RIDE YOUR MIND (RYM) is the PhD Project of GEElab student Jens M Stober
. It is an artistic, hackish, neurofeedback, real-time virtual reality game or, in brief, a NeuroVR Game that forces the user’s conscious to compete with his subconscious.
The Concept of RYM is based on a playful strategy for designing artistic games that is extracted from the history of hacking. Early hacks consisted of artistic and gameful content like algorithmic visualisations and interactive programs: that is, games.
The aim of RYM is to imbue the player with an awareness of his own brain as a consciously controllable tool comparable, for example, to his hand. It achieves this aim by forcing the player’s conscious acting into competition with his subconscious acting; the player receives direct neuronal feedback showing him his unconscious brain activity, eliciting a whole new sensation of self. At the same time, the virtual reality environment as a void, allows the player to interact by moving his head, which, in turn, triggers further brain activity.
The RYM concept does not ignore the fact that the game experience is a highly intimate one in which personal sensory data is temporarily stored and processed. If the user does allow the data collected to be stored or even anonymously shared, it can be interpreted by medical experts and thereby serve as a contribution to cognitive neurological research. Running a game generated by neurological data in real time requires knowledge gleaned from medical research. In other words, the game itself entails a recontextualisation of medical knowledge into a gaming and art context. RYM uses knowledge and devices from the medical world to create an artistic and experimental form of entertainment.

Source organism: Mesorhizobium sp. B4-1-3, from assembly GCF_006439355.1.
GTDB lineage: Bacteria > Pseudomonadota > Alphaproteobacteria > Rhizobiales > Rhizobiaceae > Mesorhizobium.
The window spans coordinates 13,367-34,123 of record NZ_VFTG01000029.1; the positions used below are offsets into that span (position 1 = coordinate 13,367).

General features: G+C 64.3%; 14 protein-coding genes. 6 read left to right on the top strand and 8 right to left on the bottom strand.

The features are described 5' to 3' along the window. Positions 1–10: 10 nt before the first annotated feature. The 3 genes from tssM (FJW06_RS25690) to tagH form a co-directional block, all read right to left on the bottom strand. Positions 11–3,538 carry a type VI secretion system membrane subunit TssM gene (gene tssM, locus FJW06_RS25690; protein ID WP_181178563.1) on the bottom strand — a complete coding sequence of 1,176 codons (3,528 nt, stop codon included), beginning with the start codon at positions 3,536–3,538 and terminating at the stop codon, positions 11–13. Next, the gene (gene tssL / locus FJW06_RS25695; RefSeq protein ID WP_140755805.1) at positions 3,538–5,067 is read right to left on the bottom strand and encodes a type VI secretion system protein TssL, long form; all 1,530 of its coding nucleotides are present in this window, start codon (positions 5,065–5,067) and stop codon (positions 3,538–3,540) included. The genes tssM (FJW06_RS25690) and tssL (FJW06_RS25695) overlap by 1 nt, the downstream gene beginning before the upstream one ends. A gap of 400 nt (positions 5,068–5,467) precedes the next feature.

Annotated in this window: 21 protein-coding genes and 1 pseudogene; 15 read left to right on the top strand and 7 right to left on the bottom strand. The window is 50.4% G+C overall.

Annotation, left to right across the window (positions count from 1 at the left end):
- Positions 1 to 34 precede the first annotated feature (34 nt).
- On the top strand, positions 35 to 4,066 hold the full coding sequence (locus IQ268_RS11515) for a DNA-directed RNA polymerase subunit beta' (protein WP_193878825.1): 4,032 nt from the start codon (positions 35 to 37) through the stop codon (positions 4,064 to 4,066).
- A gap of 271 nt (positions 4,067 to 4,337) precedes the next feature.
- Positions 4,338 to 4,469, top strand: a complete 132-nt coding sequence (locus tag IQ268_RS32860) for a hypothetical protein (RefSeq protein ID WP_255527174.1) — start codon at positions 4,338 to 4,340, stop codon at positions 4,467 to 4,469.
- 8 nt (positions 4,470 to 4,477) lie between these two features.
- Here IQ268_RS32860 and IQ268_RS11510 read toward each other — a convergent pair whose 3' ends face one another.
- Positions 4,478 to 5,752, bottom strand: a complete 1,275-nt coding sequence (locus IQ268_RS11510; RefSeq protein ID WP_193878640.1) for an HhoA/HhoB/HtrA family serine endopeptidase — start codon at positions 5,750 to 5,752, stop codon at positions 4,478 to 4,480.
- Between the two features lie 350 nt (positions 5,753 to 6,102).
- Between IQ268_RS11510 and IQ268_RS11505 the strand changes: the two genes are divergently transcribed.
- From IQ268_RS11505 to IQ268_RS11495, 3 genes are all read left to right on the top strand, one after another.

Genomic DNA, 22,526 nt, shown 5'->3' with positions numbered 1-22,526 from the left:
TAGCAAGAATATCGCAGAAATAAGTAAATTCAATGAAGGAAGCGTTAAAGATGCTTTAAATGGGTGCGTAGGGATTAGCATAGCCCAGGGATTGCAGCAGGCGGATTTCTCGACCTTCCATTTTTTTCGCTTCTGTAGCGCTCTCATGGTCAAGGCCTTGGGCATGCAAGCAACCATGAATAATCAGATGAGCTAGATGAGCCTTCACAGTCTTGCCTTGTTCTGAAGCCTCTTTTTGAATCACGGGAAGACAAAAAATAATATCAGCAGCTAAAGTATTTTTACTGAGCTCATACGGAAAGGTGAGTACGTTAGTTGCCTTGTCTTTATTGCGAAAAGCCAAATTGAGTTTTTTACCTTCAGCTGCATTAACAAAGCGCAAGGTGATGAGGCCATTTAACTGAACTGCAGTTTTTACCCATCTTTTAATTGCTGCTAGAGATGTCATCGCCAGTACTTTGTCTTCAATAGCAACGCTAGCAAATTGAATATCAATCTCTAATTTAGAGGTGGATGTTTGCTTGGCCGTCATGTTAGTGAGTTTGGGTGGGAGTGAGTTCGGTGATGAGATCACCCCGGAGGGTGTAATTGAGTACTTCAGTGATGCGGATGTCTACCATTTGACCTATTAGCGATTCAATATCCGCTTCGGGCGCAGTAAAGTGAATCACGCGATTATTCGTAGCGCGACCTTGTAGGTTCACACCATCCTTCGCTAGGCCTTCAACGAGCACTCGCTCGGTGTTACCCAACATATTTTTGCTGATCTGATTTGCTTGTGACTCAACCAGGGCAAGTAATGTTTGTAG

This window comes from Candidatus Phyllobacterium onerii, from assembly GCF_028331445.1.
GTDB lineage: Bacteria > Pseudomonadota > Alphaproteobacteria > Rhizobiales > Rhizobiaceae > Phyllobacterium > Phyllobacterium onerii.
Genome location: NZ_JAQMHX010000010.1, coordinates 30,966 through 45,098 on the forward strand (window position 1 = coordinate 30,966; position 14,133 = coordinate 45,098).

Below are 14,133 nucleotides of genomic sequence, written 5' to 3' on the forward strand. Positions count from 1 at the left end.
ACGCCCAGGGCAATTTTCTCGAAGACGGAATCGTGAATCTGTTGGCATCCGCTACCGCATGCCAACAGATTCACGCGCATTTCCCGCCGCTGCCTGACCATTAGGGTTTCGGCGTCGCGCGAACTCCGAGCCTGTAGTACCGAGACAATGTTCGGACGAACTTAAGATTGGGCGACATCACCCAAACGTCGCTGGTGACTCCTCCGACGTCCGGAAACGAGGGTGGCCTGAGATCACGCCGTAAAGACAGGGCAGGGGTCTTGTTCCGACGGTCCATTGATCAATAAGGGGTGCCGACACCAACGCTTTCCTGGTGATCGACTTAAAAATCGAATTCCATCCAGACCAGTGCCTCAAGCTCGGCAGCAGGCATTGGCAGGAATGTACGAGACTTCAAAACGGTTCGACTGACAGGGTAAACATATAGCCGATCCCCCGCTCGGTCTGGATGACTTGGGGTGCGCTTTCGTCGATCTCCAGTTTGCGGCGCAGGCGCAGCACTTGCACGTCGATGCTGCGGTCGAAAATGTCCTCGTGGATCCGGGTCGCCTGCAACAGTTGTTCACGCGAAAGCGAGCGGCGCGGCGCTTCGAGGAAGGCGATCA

The NeuroVR Game RYM is generated by neurofeedback collected by an EmotivEEG Brain Computer Interface (BCI). The game environment gets responsively designed by the actual neuronal data. An Oculus Rift Head-Mounted Display (HMD) displayes the playable visualisation of the users brain. The data will be processed using Unity3D and a specially developed Neurogame Design Toolchain for Unity3D by diploma candidate Iris Birnbaum from KIT / TECO